Our lives are very difficult now. For twelve weeks we have had all benefits taken away and, as we aren’t allowed to work, we have to survive on the charity of others. It’s inhuman and degrading. The government, they’re not treating us like people, like human beings. We’re just targets or statistics to them: but we’re not statistics, we’re real people. There aren’t really words to express how we’re feeling.
The government say their policy is fair. How can it be fair for my mum to be so depressed she’s had to go on medication, she’s crying all the time, for us to be spending sleepless nights? Is it fair for me to have missed another day of college to come here to plead for our lives when I should be studying so I can become a midwife and help British women? Is it fair to say to a mother, “How would you feel if we took your children off you?” which was said to my mum back in August? I was there but you can imagine. What kind of question is that? Is it fair? Or is it degrading?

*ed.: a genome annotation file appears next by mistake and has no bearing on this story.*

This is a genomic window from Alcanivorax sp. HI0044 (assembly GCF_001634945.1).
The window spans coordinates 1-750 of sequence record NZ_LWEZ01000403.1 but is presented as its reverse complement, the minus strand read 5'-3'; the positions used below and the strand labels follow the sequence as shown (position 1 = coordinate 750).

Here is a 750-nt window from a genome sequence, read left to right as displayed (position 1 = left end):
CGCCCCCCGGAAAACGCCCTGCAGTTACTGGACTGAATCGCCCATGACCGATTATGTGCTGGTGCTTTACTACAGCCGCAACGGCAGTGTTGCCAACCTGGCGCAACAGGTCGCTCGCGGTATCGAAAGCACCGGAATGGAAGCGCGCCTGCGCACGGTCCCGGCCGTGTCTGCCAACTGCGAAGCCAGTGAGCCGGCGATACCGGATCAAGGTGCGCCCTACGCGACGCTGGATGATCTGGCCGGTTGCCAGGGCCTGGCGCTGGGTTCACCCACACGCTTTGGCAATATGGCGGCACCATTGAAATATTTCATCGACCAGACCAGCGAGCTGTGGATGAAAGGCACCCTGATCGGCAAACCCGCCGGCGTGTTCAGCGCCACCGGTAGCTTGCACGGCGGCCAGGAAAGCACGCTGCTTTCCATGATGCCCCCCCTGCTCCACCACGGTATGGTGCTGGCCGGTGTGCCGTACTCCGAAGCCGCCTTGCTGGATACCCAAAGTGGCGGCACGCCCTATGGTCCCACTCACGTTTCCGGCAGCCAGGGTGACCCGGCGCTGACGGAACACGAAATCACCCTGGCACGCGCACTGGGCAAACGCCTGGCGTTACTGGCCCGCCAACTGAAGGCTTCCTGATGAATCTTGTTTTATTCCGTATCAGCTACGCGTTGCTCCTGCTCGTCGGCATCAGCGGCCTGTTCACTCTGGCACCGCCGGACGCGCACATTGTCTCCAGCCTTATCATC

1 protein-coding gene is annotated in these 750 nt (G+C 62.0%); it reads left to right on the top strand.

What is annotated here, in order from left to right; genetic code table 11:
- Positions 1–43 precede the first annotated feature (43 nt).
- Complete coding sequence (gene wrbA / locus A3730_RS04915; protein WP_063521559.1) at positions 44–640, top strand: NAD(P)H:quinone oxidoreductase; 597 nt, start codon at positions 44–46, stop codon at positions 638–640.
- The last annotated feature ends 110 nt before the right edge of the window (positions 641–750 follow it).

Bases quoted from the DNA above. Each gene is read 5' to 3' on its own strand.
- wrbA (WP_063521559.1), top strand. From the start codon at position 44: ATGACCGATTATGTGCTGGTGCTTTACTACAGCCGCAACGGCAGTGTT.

This was part of a speech made by 19-year-old Flores Sukula to a meeting in parliament this week. She is an asylum seeker from the Democratic Republic of Congo (DRC), whose family was one of the first to be made destitute under new asylum laws.
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